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Sunday, December 11, 2016

Almar Builds RIBs for Port of Spain, Trinidad Pilots

June 6, 2007

The Trinidad pilots' boats were the result of close cooperation between the pilots and Almar, which has built over 50 RIBS for commercial use. The boats have numerous features to ensure safety when boarding or disembarking from ships in darkness and bad weather.

Almar, the Tacoma, Washington builder of aluminum workboats has recently delivered the last of three 43-ft. RIBs to the Port of Spain, Trinidad Pilots Association. The West Indian island’s main export is petroleum products, and over 30 pilots are employed to ensure the safety of the numerous tankers and freighters that call on Port of Spain and four nearby harbors. The three Trinidad boats are based on the deep-V hull that is suitable in rough water and offshore. The angle at the bow entry (cutwater) is 50 degrees, with 24 degrees at the transom, giving it an easy motion in big swells or a short chop in harbor. It can cruise comfortably in a seaway at 30 knots says Sandeman, who has ridden along with the pilots on the US east coast and the Caribbean.

Almar has designed and built over 50 specialized RIBs since the early 90s, explains and they have gained invaluable experience in the design of this hull form. Tube-attachment methods, chine shape and spray deflection are just three of the refined, tested features that he points to as significant on the pilots’ boats.

Almar says the inflatable tube is effective at cushioning the shock as a pilot boat comes alongside a ship, and the tube is soft enough that it significantly reduces the chance of injury should a pilot fall between the boat and the ship. Should this occur, the boat is equipped aft with a deployable Lifesling rescue device, and the pilot can be hoisted back onboard with a davit and manual winch. In addition, the inflatable tubes, which must withstand the abrasion when alongside a ship, are reinforced by a heavy ribbed rubber laminate on the wear surfaces. They are manufactured in two halves, joined at the bow, and attached to the hull with two widely-spaced flexible tabs. The upper tab is bolted through a flange on the gunwhale, the lower is fitted with a large-diameter bolt rope that is inserted in a grooved extrusion on the hull. This system allows the operator to easily replace a damaged tube.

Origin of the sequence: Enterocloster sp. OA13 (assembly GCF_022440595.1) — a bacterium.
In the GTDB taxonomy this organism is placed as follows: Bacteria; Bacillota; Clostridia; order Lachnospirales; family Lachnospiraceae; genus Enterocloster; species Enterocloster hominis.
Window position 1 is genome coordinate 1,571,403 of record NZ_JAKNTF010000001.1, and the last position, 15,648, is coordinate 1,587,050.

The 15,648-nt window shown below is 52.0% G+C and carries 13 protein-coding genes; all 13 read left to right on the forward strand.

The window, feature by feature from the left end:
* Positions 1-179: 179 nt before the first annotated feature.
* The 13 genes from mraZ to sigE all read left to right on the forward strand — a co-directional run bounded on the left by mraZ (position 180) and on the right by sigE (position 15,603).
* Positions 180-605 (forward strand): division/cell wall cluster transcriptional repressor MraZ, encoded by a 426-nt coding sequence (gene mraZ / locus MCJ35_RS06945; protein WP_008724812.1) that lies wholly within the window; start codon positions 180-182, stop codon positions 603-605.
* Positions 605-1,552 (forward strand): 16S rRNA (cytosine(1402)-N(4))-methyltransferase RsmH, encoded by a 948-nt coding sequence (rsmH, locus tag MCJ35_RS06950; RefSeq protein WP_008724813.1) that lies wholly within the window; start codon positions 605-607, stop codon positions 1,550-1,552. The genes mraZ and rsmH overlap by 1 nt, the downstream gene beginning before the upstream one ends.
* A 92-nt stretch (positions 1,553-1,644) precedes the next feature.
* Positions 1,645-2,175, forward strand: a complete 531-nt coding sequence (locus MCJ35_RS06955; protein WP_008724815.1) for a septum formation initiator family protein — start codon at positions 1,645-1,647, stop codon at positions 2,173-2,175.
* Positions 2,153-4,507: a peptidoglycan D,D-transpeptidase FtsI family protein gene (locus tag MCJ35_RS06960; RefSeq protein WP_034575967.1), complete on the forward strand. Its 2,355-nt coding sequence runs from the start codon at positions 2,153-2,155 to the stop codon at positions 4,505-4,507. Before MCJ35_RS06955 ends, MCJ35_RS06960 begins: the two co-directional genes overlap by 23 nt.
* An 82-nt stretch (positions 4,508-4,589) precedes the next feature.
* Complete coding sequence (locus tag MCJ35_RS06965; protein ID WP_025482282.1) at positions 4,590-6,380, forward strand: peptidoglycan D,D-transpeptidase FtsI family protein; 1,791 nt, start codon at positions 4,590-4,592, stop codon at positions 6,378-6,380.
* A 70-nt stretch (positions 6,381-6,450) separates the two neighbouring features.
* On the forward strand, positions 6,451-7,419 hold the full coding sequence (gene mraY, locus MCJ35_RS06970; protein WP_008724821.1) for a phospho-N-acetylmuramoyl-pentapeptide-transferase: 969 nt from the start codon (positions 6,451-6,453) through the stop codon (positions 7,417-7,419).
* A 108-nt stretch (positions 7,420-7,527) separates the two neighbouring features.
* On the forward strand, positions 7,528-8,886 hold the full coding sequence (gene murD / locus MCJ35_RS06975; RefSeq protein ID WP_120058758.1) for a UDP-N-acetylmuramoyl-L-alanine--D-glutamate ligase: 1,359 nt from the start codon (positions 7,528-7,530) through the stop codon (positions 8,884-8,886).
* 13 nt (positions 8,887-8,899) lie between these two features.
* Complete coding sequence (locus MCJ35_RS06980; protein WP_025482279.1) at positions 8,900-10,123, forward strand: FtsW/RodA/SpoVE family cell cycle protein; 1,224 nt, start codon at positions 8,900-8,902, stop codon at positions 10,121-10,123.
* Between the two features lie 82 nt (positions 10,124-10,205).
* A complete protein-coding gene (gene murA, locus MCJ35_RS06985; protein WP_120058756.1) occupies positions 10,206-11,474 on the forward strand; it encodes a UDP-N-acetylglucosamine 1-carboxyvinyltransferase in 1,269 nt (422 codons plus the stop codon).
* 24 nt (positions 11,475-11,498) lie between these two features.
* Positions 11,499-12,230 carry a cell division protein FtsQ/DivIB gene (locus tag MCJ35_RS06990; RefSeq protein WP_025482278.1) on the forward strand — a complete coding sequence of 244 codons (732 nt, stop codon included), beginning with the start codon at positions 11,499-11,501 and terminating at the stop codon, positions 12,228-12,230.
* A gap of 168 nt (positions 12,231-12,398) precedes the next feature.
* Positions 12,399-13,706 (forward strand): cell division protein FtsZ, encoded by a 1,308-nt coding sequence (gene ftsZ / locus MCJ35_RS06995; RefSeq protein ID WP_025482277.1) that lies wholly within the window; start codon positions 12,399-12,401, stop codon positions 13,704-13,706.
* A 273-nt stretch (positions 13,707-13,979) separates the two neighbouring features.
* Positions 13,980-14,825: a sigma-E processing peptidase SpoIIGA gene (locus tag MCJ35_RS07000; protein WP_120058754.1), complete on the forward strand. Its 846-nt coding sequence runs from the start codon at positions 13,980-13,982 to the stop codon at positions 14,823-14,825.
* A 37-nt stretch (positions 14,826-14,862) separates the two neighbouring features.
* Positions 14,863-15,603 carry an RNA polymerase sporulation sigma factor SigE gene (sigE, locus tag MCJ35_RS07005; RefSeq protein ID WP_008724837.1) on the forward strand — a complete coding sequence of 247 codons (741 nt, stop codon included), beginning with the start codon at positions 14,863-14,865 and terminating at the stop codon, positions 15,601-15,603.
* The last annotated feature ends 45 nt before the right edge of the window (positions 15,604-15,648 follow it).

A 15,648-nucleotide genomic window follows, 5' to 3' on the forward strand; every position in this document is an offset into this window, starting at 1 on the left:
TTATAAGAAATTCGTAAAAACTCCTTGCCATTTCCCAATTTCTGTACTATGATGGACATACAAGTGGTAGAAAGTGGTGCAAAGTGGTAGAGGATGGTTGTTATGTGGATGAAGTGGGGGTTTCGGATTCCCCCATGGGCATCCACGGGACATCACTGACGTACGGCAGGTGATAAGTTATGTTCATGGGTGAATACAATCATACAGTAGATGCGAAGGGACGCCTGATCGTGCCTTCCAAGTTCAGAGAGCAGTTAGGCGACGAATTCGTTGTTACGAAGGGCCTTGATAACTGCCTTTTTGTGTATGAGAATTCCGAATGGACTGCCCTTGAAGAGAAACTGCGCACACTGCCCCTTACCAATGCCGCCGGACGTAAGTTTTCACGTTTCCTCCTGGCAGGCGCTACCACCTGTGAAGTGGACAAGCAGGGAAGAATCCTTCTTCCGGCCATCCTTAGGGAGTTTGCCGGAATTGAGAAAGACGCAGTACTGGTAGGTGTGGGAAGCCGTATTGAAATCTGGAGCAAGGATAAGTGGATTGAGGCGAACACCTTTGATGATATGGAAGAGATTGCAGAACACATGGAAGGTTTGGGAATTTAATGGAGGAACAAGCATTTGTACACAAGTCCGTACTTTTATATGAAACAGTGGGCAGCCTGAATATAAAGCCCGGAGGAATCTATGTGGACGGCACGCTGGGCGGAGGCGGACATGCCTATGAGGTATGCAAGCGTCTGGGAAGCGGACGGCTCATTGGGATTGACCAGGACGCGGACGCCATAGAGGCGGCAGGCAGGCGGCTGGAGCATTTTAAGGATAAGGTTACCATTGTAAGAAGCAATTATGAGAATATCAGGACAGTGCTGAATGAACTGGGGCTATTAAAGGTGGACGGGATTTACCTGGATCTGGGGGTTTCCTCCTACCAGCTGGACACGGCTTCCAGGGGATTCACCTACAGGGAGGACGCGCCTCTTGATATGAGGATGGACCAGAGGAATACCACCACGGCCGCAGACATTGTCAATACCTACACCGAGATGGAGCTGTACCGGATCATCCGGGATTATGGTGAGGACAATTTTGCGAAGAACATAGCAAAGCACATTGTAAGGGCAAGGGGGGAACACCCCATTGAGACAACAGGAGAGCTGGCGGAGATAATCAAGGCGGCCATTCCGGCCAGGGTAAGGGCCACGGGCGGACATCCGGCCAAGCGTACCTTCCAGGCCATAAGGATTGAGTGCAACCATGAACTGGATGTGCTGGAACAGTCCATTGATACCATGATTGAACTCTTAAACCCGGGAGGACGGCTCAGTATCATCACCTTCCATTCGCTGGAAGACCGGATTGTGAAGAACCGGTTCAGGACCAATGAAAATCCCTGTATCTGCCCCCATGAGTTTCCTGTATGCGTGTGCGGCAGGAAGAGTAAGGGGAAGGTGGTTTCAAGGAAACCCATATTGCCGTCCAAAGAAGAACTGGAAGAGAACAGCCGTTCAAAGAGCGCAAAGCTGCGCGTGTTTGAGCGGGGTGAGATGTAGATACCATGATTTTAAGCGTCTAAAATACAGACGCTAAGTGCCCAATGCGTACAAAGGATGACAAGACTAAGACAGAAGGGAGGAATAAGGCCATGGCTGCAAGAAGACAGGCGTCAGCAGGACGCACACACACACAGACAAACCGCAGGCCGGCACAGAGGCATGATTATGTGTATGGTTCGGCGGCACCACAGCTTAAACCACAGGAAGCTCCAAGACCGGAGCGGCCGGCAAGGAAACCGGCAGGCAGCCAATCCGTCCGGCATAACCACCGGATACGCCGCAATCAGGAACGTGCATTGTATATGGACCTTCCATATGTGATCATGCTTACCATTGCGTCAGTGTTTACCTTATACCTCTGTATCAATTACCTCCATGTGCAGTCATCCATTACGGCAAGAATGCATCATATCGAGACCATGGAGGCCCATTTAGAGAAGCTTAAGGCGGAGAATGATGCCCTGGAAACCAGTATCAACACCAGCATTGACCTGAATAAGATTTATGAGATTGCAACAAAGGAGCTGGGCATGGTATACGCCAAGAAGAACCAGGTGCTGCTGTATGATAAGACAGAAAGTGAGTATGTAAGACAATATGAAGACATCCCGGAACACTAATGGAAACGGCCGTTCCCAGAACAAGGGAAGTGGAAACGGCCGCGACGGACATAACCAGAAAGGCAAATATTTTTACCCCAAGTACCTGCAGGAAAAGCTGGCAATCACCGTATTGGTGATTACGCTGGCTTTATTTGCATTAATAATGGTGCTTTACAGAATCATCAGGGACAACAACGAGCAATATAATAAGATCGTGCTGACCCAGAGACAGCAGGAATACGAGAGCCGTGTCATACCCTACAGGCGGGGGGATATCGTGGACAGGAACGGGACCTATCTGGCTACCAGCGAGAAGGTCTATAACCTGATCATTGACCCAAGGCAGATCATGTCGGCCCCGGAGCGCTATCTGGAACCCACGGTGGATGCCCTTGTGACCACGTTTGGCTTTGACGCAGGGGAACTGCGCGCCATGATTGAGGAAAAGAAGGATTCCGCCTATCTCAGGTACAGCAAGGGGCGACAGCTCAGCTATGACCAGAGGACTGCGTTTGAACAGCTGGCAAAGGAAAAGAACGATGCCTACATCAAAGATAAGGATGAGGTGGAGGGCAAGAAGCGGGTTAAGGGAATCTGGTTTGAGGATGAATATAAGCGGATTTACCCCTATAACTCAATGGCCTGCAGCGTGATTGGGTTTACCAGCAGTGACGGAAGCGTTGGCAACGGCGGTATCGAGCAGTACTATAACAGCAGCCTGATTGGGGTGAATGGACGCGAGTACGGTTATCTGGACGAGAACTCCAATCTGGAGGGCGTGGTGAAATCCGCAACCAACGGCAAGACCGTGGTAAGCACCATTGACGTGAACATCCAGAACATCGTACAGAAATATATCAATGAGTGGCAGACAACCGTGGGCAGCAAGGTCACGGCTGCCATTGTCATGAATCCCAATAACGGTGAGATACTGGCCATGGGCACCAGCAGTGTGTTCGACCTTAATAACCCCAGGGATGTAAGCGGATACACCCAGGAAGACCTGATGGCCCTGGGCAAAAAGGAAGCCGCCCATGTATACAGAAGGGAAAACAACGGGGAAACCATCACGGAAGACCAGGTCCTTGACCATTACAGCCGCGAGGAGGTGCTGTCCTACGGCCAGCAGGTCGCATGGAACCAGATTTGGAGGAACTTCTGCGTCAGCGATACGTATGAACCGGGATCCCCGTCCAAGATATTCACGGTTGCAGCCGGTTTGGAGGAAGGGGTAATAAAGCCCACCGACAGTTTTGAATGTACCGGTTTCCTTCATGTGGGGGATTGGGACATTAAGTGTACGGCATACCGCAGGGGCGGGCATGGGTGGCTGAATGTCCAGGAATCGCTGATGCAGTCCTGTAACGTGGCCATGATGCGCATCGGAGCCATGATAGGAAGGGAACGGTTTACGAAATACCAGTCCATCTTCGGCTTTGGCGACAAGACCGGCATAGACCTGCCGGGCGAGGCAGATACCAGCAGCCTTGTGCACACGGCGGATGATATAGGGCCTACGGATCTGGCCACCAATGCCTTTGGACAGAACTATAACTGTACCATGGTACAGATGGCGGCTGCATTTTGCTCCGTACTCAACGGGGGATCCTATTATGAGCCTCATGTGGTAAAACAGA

The hull is welded from ¼ in. 5086 aluminum, the beam is 13 ft. with tube inflated, the displacement is 22,000 lbs. Power comes from a pair of Caterpillar (CAT) C9s each developing 505 hp at 2500 rpm, controlled by the ACERT system that meets Tier 2 requirements. The engines turn Hamilton 322 waterjets via a ZF 305 1:1 transmission. Maximum speed is 39.8 knots at 2500rpm. Fuel tankage is 250 gallons. The jets are steered by a Jastram hydraulic system from a center-line forward operator’s helm. The skipper has a full suite of navigational equipment at his fingertips, including Furuno’s 1623 radar, GP7000F plotter-sounder, FM3000 VHFs, and Saab A4 AIS. ALMAR has several other RIB projects up to 50’ on the drawing board.



 
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